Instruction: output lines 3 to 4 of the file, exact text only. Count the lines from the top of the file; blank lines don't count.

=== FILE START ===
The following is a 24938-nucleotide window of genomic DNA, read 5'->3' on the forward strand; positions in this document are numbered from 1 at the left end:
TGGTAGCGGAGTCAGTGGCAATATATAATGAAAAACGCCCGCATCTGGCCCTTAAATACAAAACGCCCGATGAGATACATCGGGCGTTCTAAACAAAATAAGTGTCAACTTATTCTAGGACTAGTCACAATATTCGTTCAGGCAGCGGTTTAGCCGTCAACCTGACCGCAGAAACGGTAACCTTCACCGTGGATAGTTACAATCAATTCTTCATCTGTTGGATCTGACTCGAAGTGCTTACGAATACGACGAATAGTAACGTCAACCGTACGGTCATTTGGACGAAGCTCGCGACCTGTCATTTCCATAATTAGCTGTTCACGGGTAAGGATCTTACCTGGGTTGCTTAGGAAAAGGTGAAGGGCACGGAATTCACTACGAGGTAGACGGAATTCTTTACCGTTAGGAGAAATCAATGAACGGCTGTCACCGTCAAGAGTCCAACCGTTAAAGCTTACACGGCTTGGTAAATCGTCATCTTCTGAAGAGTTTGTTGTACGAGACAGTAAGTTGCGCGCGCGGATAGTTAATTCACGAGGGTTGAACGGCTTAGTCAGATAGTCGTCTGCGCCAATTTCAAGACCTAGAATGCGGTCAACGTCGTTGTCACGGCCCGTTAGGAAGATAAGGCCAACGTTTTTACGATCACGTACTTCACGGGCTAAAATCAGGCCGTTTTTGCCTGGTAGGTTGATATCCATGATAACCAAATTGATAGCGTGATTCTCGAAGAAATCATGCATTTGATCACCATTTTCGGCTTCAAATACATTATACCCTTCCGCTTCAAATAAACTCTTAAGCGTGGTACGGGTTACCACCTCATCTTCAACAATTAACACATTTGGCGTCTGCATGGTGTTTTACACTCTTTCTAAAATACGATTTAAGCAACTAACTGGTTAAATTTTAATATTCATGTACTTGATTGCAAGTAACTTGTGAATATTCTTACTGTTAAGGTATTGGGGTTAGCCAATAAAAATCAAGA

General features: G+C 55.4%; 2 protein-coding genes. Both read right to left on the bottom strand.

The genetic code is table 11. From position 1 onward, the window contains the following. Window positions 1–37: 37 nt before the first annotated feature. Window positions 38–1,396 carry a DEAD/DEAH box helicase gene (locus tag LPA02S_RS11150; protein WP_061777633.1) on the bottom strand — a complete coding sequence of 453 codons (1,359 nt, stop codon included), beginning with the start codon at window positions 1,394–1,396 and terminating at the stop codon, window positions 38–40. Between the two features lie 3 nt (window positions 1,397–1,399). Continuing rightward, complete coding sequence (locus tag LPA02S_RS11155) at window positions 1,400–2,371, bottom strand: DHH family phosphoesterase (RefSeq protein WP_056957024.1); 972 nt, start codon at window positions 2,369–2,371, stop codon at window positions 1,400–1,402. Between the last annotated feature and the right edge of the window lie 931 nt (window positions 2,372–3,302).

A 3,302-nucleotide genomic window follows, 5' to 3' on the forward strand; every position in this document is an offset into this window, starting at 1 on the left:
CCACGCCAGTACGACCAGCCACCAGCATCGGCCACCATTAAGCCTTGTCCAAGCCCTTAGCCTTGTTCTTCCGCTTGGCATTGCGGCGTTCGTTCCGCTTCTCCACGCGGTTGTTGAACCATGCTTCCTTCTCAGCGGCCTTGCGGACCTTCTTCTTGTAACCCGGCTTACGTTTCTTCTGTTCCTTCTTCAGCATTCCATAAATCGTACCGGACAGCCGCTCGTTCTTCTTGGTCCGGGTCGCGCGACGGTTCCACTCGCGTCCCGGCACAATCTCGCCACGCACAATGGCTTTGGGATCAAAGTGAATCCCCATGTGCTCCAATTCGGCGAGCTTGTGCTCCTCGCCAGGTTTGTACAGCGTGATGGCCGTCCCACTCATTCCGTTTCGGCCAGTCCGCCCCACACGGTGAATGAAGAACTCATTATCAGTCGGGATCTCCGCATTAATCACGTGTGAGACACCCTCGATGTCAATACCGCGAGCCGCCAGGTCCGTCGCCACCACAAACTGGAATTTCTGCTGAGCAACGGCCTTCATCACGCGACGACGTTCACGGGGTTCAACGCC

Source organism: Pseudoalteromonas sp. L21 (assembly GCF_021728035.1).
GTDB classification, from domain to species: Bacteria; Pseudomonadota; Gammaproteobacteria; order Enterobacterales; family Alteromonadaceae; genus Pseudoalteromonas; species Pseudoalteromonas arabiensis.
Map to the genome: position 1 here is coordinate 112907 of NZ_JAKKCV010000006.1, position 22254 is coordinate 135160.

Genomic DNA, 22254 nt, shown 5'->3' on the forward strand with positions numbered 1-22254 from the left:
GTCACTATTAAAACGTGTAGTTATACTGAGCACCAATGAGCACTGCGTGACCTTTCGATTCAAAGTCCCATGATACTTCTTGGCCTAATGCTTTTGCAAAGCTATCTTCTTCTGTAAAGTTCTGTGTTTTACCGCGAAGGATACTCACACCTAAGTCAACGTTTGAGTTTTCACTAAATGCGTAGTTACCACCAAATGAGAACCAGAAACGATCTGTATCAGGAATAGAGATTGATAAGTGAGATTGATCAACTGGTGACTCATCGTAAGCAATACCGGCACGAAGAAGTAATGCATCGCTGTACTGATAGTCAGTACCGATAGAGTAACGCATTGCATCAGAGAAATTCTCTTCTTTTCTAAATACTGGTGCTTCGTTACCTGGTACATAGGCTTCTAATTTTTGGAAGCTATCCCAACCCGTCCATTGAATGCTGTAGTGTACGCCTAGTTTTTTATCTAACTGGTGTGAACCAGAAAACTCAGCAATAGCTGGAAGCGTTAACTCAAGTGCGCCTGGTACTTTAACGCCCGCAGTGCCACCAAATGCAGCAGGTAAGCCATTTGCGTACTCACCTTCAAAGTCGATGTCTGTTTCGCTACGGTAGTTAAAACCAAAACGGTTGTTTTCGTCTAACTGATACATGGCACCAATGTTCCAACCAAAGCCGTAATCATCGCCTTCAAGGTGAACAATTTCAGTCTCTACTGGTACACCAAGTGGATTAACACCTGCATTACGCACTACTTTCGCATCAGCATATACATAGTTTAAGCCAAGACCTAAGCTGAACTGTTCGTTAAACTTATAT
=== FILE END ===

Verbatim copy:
General features: G+C 55.4%; 2 protein-coding genes. Both read right to left on the bottom strand.

The genetic code is table 11. From position 1 onward, the window contains the following. Window positions 1–37: 37 nt before the first annotated feature. Window positions 38–1,396 carry a DEAD/DEAH box helicase gene (locus tag LPA02S_RS11150; protein WP_061777633.1) on the bottom strand — a complete coding sequence of 453 codons (1,359 nt, stop codon included), beginning with the start codon at window positions 1,394–1,396 and terminating at the stop codon, window positions 38–40. Between the two features lie 3 nt (window positions 1,397–1,399). Continuing rightward, complete coding sequence (locus tag LPA02S_RS11155) at window positions 1,400–2,371, bottom strand: DHH family phosphoesterase (RefSeq protein WP_056957024.1); 972 nt, start codon at window positions 2,369–2,371, stop codon at window positions 1,400–1,402. Between the last annotated feature and the right edge of the window lie 931 nt (window positions 2,372–3,302).